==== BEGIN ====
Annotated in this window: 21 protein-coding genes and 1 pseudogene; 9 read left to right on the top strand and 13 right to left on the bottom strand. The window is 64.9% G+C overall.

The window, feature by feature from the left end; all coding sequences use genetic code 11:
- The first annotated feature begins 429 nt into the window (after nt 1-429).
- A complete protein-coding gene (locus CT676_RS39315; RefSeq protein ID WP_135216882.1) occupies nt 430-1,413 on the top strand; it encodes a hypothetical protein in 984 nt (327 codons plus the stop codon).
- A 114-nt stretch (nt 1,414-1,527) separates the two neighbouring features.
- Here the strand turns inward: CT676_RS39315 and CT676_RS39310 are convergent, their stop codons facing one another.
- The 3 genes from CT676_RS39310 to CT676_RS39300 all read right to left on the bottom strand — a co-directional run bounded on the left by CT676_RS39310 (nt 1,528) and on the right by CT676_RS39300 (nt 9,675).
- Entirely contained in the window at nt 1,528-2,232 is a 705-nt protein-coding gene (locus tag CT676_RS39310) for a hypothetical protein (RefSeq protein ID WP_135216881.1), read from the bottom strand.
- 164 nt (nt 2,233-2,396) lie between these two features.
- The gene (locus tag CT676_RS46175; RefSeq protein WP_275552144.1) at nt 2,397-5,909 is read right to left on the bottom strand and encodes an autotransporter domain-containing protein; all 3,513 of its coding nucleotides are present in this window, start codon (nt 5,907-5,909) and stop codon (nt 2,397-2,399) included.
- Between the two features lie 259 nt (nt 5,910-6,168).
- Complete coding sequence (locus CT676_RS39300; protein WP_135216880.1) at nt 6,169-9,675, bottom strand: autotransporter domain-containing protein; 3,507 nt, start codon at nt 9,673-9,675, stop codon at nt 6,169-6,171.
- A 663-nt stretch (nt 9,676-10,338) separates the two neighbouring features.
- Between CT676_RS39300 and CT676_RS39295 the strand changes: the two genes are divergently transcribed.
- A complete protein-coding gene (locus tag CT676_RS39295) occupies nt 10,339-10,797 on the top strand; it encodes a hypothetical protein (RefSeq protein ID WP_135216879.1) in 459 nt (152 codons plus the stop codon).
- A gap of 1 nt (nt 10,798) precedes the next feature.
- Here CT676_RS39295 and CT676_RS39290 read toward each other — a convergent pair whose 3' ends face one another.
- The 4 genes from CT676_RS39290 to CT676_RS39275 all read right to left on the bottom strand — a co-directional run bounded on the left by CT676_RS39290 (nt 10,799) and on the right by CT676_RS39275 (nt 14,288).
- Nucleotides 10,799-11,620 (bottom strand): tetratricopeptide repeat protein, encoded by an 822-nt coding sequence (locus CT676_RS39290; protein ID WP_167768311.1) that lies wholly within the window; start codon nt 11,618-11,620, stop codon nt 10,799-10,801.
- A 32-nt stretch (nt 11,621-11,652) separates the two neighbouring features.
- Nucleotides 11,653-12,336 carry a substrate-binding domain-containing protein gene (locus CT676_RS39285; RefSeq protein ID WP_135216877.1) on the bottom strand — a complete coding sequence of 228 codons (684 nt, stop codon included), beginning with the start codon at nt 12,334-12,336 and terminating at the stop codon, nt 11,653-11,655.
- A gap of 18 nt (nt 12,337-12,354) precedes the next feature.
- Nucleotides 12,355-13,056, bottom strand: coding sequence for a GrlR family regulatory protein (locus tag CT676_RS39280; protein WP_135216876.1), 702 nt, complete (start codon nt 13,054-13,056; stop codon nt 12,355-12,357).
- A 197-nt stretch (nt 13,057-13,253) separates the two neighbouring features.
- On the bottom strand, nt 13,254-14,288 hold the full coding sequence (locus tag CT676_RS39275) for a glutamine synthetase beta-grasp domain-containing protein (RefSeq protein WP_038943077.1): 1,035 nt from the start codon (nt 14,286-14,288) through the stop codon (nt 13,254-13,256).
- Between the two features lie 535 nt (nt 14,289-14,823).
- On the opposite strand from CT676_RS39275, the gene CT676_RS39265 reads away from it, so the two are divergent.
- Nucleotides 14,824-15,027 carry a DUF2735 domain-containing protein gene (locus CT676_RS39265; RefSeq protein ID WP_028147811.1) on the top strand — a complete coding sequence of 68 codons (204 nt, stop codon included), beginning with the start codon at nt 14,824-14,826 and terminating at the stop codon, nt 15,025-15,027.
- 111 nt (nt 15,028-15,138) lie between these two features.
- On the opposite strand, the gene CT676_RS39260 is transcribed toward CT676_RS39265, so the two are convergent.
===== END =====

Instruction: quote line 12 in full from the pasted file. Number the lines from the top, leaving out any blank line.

- Complete coding sequence (locus CT676_RS39300; protein WP_135216880.1) at nt 6,169-9,675, bottom strand: autotransporter domain-containing protein; 3,507 nt, start codon at nt 9,673-9,675, stop codon at nt 6,169-6,171.